The majority of patients wearing orthodontic appliances are teenagers and as a group they are always hungry and need regular intakes of food. They tend to snack between meals and very often the wise words on the dietary sheet given to them in the surgery when their appliance is fitted is forgotten or ignored. When the tummy rumbles between meals or temptation, in the form of a hard, sticky or crunchy snack, is put in their path. Either way, the wise words on the advice sheet fly from their thoughts as the food flies into their mouths.
The oral hygiene leaflet should be a way of helping the patients to help themselves, to maximise all the effort they put in by doing the right things in the right order.
If they do this, they minimise the danger of permanently damaging their teeth by decalcification and decay.
So, how effective is an oral hygiene leaflet and how do you, as a dental nurse, get your patient to take the advice on board?
Removable braces have acrylic base plates which can trap food between them and:
- the palate
- the lips
- the tongue
Patients are advised after every meal (and snack!) to:
- remove the appliance and clean it under running water, using regular tooth-paste
- do this over a sink which is full of water; should the appliance slip out of the patient’s hand, it will not shatter on the basin
- clean their teeth thoroughly
- clean their palate and gums, taking extra care around the gum margins
- once a week, soak the appliance in a cleaner, such as Retainer Brite (Figure 6.1), which is designed especially for the purpose
No appliance can be self-cleansing and trapped food debris can irritate the soft tissues of the mouth and they can become inflamed.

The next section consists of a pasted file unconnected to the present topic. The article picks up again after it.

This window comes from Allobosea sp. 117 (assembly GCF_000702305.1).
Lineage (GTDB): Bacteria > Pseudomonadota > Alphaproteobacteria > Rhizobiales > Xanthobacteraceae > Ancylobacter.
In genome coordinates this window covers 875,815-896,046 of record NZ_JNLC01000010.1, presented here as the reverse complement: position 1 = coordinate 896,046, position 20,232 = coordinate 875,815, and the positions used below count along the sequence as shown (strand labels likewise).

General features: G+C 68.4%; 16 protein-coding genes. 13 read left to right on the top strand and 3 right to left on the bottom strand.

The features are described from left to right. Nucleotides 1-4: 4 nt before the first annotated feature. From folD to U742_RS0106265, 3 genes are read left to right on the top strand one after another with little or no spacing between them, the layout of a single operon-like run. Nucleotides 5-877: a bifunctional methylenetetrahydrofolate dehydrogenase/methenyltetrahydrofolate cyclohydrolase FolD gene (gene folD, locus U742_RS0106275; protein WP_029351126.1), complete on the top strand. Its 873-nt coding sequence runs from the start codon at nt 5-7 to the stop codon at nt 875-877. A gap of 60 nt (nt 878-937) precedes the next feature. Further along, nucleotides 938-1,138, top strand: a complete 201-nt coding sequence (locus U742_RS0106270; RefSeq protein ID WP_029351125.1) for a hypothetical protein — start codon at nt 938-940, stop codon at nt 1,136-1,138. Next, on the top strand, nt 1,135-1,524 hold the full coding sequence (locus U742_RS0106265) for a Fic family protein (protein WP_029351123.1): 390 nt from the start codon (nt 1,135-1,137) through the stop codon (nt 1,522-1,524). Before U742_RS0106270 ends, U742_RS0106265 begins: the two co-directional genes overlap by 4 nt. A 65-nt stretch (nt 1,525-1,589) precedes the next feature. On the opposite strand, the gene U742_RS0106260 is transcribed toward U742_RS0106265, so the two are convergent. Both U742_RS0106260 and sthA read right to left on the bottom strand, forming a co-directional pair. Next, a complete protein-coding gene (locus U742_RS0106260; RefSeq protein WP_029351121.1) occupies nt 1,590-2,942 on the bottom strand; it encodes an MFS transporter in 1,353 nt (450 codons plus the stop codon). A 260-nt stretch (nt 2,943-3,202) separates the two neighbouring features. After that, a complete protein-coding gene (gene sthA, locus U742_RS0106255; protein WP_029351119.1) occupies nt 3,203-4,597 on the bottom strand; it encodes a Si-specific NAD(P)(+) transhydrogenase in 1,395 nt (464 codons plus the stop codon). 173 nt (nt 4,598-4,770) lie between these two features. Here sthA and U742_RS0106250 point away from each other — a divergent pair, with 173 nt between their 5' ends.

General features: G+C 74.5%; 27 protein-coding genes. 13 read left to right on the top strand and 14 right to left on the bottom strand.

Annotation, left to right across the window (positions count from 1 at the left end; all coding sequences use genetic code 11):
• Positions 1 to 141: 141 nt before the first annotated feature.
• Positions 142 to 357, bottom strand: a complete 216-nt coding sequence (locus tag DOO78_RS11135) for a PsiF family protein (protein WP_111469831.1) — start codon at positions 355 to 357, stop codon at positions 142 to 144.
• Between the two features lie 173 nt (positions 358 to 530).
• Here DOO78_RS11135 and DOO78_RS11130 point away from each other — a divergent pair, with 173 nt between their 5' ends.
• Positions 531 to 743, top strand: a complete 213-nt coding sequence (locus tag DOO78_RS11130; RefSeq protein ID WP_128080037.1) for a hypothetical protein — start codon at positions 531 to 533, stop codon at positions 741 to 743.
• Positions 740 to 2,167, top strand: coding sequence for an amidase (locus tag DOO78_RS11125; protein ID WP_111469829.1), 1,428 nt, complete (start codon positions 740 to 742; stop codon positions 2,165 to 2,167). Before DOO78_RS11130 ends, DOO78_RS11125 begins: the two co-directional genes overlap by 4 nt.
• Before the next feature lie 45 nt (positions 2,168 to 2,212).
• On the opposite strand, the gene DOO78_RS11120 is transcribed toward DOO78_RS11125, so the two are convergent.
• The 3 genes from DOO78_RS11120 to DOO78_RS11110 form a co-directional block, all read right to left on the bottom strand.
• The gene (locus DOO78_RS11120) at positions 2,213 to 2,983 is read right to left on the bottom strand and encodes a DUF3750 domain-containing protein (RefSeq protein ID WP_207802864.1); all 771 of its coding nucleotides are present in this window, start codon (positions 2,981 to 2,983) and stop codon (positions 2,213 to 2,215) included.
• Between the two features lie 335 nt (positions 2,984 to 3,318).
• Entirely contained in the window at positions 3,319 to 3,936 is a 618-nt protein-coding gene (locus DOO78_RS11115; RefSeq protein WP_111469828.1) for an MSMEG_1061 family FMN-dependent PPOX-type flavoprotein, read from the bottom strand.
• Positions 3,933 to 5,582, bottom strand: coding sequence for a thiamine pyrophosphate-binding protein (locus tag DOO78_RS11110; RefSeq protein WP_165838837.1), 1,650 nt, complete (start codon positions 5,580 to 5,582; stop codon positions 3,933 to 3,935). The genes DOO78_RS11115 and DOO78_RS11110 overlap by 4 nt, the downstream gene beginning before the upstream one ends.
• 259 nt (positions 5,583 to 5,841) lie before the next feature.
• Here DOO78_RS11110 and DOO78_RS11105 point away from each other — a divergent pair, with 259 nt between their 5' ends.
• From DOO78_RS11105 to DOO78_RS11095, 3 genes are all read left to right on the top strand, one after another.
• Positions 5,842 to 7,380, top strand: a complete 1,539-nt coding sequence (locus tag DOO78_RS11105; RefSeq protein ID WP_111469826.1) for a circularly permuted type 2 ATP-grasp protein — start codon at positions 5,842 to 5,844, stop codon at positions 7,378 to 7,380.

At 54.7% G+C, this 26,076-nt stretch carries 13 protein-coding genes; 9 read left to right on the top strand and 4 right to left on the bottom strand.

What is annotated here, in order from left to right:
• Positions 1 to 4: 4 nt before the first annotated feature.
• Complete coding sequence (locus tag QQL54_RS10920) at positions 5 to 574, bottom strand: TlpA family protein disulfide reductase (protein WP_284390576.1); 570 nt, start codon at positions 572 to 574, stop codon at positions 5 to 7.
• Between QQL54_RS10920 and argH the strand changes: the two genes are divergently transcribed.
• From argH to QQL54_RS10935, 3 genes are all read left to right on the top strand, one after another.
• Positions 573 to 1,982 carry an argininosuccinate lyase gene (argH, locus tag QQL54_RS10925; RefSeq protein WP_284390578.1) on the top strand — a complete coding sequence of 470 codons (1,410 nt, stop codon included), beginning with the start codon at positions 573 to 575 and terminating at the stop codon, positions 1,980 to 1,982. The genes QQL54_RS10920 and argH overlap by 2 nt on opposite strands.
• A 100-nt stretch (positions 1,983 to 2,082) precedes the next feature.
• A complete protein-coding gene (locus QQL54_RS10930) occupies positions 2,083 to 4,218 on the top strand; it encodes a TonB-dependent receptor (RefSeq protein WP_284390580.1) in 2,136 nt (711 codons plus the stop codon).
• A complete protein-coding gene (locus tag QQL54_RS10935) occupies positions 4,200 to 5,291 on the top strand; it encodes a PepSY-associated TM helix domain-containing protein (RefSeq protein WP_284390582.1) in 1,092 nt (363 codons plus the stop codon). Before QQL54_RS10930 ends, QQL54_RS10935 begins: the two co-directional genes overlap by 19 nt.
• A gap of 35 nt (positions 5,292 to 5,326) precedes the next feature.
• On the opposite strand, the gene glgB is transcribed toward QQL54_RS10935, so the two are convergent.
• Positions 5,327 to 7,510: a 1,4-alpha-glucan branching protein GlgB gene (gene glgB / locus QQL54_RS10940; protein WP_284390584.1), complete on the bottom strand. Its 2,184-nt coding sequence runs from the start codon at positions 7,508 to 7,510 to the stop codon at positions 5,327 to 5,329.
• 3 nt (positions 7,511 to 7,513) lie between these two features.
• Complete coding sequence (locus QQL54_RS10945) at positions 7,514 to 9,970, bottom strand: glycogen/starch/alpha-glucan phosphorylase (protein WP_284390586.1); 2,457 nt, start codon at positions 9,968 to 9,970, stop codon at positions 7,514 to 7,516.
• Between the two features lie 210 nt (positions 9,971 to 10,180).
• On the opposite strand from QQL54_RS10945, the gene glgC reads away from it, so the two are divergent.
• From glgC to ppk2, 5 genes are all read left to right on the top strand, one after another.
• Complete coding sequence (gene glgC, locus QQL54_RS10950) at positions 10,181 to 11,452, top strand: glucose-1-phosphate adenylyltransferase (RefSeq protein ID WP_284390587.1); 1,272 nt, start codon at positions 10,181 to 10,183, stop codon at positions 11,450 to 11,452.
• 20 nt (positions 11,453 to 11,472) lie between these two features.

Fixed appliances are not the easiest to keep clean, but the consequences of not doing so are permanently marked or decayed teeth.
Straight but marked teeth is not a good look. Try and impress on patients that these are their teeth they are damaging. It is their responsibility!
Besides regular tooth brushing, and flossing if possible, the orthodontic patient has to be extra careful with:
- hard, sticky or crunchy foods
- sweets or crisps between meals
- fizzy or cola drinks
- chewing gum
- fresh fruit juice (especially if drunk between meals)
The problems and consequences are as follows:
- Sucking sweets, such as mints and toffees, leads to cervical decalcification
- Eating hard, sticky or crunchy foods damages brackets, clasps and archwires
- Fresh fruit juice, diet and ‘cola’ type drinks are acidic, attacking the enamelon the tooth surface, making the tooth surface glass-like, especially if‘swished’ around teeth. This can erode the incisal edges and may lead to sensitivity (drinking straight from a can could make this worse); will attack the plaque trap areas around brackets and wires (Figure 6.2)
- Chewing gum can get stuck around wires and brackets
- Mints can be sucked slowly, often held in the buccal sulcus (They can have a high sugar content which is leached into the saliva and into the plaque, which turns to acid, which leads to caries; Figures 6.3 and 6.4.)
Show them photographs of the damage (Figure 6.5), warning them, ‘is it worth the risk’?
Toothbrushes and brushing
It does not really matter whether patients use a manual or an electric brush; it is what they do with it while it is in their mouths that counts. However, a brush with a small head is very helpful and some electric brushes now have small heads especially designed for orthodontic use.
Patients need to have a routine, a sequence of brushing so that every part of the mouth gets cleaned and nothing gets overlooked.
They also need to know for how long to brush and to use a timer if it helps them.
Do not use the same brush until it is almost bald; change it regularly.
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